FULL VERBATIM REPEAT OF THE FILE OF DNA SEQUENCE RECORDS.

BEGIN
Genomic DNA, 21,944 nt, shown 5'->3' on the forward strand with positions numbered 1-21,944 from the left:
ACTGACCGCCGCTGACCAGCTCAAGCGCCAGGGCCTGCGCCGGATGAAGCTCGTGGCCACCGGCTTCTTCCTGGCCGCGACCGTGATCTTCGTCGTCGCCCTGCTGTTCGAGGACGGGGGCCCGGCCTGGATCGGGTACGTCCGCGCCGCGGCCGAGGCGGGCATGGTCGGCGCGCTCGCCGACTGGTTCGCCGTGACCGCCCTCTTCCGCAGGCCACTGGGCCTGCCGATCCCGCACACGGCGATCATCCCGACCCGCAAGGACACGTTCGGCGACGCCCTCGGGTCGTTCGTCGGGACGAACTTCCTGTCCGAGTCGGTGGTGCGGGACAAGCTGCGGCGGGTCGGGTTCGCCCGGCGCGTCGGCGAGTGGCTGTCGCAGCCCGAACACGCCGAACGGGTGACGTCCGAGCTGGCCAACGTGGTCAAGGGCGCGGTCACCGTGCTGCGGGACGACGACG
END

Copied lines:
Genomic DNA, 21,944 nt, shown 5'->3' on the forward strand with positions numbered 1-21,944 from the left:
ACTGACCGCCGCTGACCAGCTCAAGCGCCAGGGCCTGCGCCGGATGAAGCTCGTGGCCACCGGCTTCTTCCTGGCCGCGACCGTGATCTTCGTCGTCGCCCTGCTGTTCGAGGACGGGGGCCCGGCCTGGATCGGGTACGTCCGCGCCGCGGCCGAGGCGGGCATGGTCGGCGCGCTCGCCGACTGGTTCGCCGTGACCGCCCTCTTCCGCAGGCCACTGGGCCTGCCGATCCCGCACACGGCGATCATCCCGACCCGCAAGGACACGTTCGGCGACGCCCTCGGGTCGTTCGTCGGGACGAACTTCCTGTCCGAGTCGGTGGTGCGGGACAAGCTGCGGCGGGTCGGGTTCGCCCGGCGCGTCGGCGAGTGGCTGTCGCAGCCCGAACACGCCGAACGGGTGACGTCCGAGCTGGCCAACGTGGTCAAGGGCGCGGTCACCGTGCTGCGGGACGACGACG